Not much maintenance is required for these pumps other than clearing a blockage if you ignore our "Don't Flush" list given below. While at least some ejector pump models can tolerate being run "dry" for some time without damage, the manufacturer(s) recommend adjusting the pump float so that the liquid level in the receiving chamber never drops below the body of the pump motor.
If your sewage grinder pump or sump pump is not turning on and off correctly, check the holding tank for clogging debris and check the operation of the sewage pump float control switch - see details at the Q&A section of Sewage Pump Clog Damage and at Septic Pump Installation Guide.
Watch out: even a sewage grinder pump is not immune from becoming blocked or damaged by mineral debris, septic tank or holding tank debris, or solids that people may flush down a drain such as condoms, wipes, even cotton swabs or perhaps dental floss. We elaborate these trouble sources at SEWAGE PUMP CLOG DAMAGE. Quoting Weinman 
Sewage Ejector Pump Piping Recommendations
Most of the sewage ejector pump installations we've inspected in residential properties use 2-inch waste piping to connect the pump outlet to the building sewer line. However the pipe diameter selection is guided by the anticipated flow rate - a figure that you can find in your ejector pump's installation and operations manual. Below we quote from Hyromatic .
Ejector Pump Preventive Maintenance
Watch out: when removing a grinder pump of sewage ejector pump from its station, do not lift the pump by its electrical wiring. Doing so risks damaging the wiring and voiding the pump warranty. Lift the pump by the steel handle or attachment intended for that purpose.
Septic & Sewage Pump Manufacturers class their pumps into these categories
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Frequently Asked Questions (FAQs)
Question: Options for battery backup for a sewage grinder pump
For a grinding pump (zoeller 1/2hp)... What options for a battery backup? Computer UPS maybe?? Something more serious? - Rob 8/30/11
Nice question, Rob. I'd look at the data for the Zoeller pump model (data from your installation manual should be enough as the pump itself would need to be pulled to look at its data tags). I am not sure that a typical home computer UPS will have enough ampacity at 120V to handle the pump operation but it might. If not, take a look at battery-operated backups for basement sump pumps.
Or even a second, auxiliary 12-V pump itself, added into the same pumping station (if there's room for both pump and floats). A second pump (common installation practice) has its float control set to turn on the pump at a higher level than the main pump, so it will operate automagically if/when the main pump stops working for any reason.
Question: Clunking noise coming from the grinder pump when it shuts off
I have lived through a few sump/grinders in the past 6years. HUGE pet peeve is the giant clunk the check valve makes when the grinder shuts off. I have a new house and the plumbers installed a ejector system and everything and looks good. The main drain outlet pipe is secured to the concrete foundation wall with foam padding between the pipe an the "U" bracket. near the top (12" from the ceiling joist) is the check valve. We are still getting a very large "Clunk" when the grinder stops that shakes main floor.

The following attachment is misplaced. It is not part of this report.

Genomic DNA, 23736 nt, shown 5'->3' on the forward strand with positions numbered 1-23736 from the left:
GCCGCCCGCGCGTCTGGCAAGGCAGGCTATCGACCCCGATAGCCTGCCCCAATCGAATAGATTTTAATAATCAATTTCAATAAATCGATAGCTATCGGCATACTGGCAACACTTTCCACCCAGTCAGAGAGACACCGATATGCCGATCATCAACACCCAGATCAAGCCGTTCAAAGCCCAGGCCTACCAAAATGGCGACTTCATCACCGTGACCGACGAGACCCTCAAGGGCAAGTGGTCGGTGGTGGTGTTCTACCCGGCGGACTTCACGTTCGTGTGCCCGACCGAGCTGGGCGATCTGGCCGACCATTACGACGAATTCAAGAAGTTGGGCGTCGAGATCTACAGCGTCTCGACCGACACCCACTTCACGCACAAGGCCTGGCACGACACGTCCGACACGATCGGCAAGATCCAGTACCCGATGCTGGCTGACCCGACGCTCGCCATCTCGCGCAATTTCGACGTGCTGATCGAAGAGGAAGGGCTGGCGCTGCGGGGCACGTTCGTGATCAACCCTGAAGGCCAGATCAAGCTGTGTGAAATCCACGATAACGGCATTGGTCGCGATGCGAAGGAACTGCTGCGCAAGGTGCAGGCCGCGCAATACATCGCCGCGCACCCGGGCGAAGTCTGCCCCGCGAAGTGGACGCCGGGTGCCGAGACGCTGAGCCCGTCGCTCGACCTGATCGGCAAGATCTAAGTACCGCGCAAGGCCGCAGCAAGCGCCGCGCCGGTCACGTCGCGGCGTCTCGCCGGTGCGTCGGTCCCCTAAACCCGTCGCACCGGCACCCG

Matt there should be no clunking when your sewage pump turns on and off. It sounds as if the pump is not secured, or as if a mount has broken or come loose.
Question: Chirping sound coming from sewage ejector pump
I woke up today to a chirping sound coming from my sewage ejector pump.....it seems evenly spaced (about every thirty seconds), not very loud, but annoying....the pump is only one and a half years old.....the pump is near my bedroom and interfering with my sleep ......please help me figure out what that noise is. - Barbara
Barbara, a chirping sewage ejector pump - sound as if either the pump motor was unable to start and run or there was a problem with a float control - perhaps setting off an alarm? I'd track the sound directly to the source. Does your system include an alarm?
Question: Sewage pump runs all the time - when should the grinder pump cycle on and off?
Are these pumps supposed to run all the time or just when water is being used? - Charlene 5/1/12
Charlene, most grinder pumps do not run every time the water is being used but rather are turned on and off by a float control inside the receiving tank. If your pump is running constantly the float switch needs repair or replacement.
Question: is it possible to repair a leaky sewage grinder pump holding tank?
I have a crack in the bottom of my grinder pump holding tank which is allowing some dirt and debris into the tank. Other than complete removal and replacement of the tank from my concrete basement floor, do I have any other options to seal or repair this crack/leak? - R.H. 1/14/13
It may be possible to empty the sewage grinder pump tank, clean and dry it, and repair the crack using an epoxy crack repair product or for plastic tanks, using a fiberglass patch - depending on tank material, but
Watch out: leaning over any septic tank or cesspool, even a small grinder pump tank that has contained sewage can result in death by asphyxiation; also if there are sparks or a nearby flame, the result can be a methane gas explosion;
Don't work alone, never enter a tank without special training and protective gear/apparatus, &c. - stay safe .
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Technical Reviewers & References